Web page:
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Summary: Full lives. Full social calendars. Full houses. But if we are honest, most of us are also full of famine! Why?

Famine

Pt. 3 - Refusing Rations

I. Introduction

I have challenged you to examine your own level of passion, pursuit and hunger for God. I told you that I believe we as a movement - Christianity - we are in the midst of a famine. However, I want to tell you that I believe the famine has come to roost and taken up root in Passion. Here are some of the symptoms I said reveal this fact ... the glazed over eyes, lack of passion, participation or anticipation for worship, lack of concern, lack of action, lack of obedience to the Word, lack of any discipline when it comes to study, treating gathering, as commanded by Scripture, as optional and low on the priority list. All signs of a famine. I can feel it. I can see it. I also told you this famine is a direct result of the plague of plenty. We are so blessed that we take for granted what we have. We long for yesterday thinking it was better and we become incredibly picky because when you have plenty you begin to become more concerned about preference than presence. So the type of worship song, the preference for style, etc. cause us to turn away as if it won't sustain us. I asked you an incredibly important question . . . What if manna is still the means by which God desires to fill you. Our desire for fish when God is still using manna could cause us to starve while pushing away angel food cake!

But I also told you that I also believe the famine is in its early stages and we can take steps inside this body and personally to stop it. We can take steps to stop the long term terrifying implications of it. Which brings us to today. I want to talk to you about one of the keys to stopping a famine before it becomes wide spread and fatal.

One of the key issues when folks begin to live in or experience famine is become acclimated or content with rations. Forget the fact that Jesus said "I have come that you might have life and life more abundant." Forget that Jesus said, "Greater works you will do!" Instead, because we have been famished a little morsel, crumb, or taste is all we expect, desire, and really want. Just enough to get us by from Sunday to Sunday. In the process we have dismissed and discarded authority, dominion, power, and overcoming.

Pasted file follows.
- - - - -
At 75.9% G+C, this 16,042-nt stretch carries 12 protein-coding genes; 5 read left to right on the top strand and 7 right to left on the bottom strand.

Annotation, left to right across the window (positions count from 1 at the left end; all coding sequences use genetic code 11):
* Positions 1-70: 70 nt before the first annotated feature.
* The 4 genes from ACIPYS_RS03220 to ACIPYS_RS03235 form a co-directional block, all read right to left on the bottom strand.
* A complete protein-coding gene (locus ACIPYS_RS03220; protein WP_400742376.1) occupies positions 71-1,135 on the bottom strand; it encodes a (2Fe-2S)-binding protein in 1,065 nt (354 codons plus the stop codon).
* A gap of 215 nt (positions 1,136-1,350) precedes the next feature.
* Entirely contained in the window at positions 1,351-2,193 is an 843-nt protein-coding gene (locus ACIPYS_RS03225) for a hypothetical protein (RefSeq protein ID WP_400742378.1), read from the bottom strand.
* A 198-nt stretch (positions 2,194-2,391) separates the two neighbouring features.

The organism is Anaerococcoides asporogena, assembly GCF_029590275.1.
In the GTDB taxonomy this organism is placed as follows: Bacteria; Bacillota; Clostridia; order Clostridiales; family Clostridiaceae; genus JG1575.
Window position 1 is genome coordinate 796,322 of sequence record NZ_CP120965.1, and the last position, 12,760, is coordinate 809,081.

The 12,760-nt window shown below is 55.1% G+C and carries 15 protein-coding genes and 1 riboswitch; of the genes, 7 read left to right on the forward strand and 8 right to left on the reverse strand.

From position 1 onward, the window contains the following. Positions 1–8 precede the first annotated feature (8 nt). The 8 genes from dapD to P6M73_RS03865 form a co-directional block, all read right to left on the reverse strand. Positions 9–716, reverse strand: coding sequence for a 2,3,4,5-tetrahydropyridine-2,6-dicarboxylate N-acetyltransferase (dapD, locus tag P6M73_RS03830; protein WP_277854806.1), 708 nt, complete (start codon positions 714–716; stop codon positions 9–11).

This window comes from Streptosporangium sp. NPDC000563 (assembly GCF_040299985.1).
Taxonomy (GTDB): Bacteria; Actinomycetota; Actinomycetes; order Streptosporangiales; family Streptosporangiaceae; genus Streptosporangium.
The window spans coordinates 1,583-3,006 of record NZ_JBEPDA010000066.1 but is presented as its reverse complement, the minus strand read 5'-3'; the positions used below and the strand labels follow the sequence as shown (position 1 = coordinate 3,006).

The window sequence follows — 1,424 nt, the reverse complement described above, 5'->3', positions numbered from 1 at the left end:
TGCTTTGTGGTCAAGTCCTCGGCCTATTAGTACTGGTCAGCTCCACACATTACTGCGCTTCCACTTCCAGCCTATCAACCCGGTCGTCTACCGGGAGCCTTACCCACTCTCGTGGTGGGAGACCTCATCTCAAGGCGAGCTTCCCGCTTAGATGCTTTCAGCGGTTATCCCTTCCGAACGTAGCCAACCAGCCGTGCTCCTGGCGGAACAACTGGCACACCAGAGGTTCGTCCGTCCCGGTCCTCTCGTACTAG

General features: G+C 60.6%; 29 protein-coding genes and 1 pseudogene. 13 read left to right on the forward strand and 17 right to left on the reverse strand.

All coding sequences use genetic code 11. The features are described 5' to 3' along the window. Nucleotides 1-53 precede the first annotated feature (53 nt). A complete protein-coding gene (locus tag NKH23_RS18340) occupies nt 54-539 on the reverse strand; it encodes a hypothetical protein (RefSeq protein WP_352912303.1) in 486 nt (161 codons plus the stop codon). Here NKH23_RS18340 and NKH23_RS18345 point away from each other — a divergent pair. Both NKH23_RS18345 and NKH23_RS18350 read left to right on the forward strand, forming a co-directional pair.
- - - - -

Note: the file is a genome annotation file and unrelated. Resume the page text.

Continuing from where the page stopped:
We must realize that God does not feed people that are not hungry. In fact, Mary sang a song when she is told that she will give birth to Jesus that speaks to this . . . He has filled the hungry with good things but has sent the rich away empty. Those that are hunger are filled. Those that are self sufficient become self reliant and end up empty. Jesus would later say . . . Blessed are those who hunger and thirst after righteousness! In other words, you are not blessed if you are not hungry. Remember . . . Jesus responds to those that are hungry with a miracle of multiplication. Right in the middle of a sermon He stops and deals with hunger! No hunger - no miracle! No hunger and we become satisfied with rations.

Our church will grow in proportion to our hunger. We will grow at the speed of hunger.

If we are full of hungry people, then and only then will we grow. If we are full of content people, then we will stagnate. If we are full, then we will become satisfied with rations. We cannot become content with a ration of salvations. A ration of impact. A ration of influence. A few scattered crumbs of presence. An occasional glimpse of glory. A once in a while move.

As I have stated, I don't think we are alone in being satisfied with famished. However, this body is our responsibility and just because it is common doesn't mean we have to or should accept it. Just because the cry for me has drowned out the cry for more in other places doesn't mean that can be or allowed that to be the case here!

Let me see if I can show you this practice of becoming friends with famine and reveling in rations in Scripture.

Text: 1 Kings 17:5-15

Elijah obeyed God’s orders. He went and camped in the Kerith canyon on the other side of the Jordan. And sure enough, ravens brought him his meals, both breakfast and supper, and he drank from the brook. Eventually the brook dried up because of the drought. Then God spoke to him: “Get up and go to Zarephath in Sidon and live there. I’ve instructed a woman who lives there, a widow, to feed you.” So he got up and went to Zarephath. As he came to the entrance of the village he met a woman, a widow, gathering firewood. He asked her, “Please, would you bring me a little water in a jug? I need a drink.” As she went to get it, he called out, “And while you’re at it, would you bring me something to eat?” She said, “I swear, as surely as your God lives, I don’t have so much as a biscuit. I have a handful of flour in a jar and a little oil in a bottle; you found me scratching together just enough firewood to make a last meal for my son and me. After we eat it, we’ll die.” Elijah said to her, “Don’t worry about a thing. Go ahead and do what you’ve said. But first make a small biscuit for me and bring it back here. Then go ahead and make a meal from what’s left for you and your son. This is the word of the God of Israel: ‘The jar of flour will not run out and the bottle of oil will not become empty before God sends rain on the land and ends this drought.’” And she went right off and did it, did just as Elijah asked. And it turned out as he said—daily food for her and her family. The jar of meal didn’t run out and the bottle of oil didn’t become empty: God’s promise fulfilled to the letter, exactly as Elijah had delivered it!

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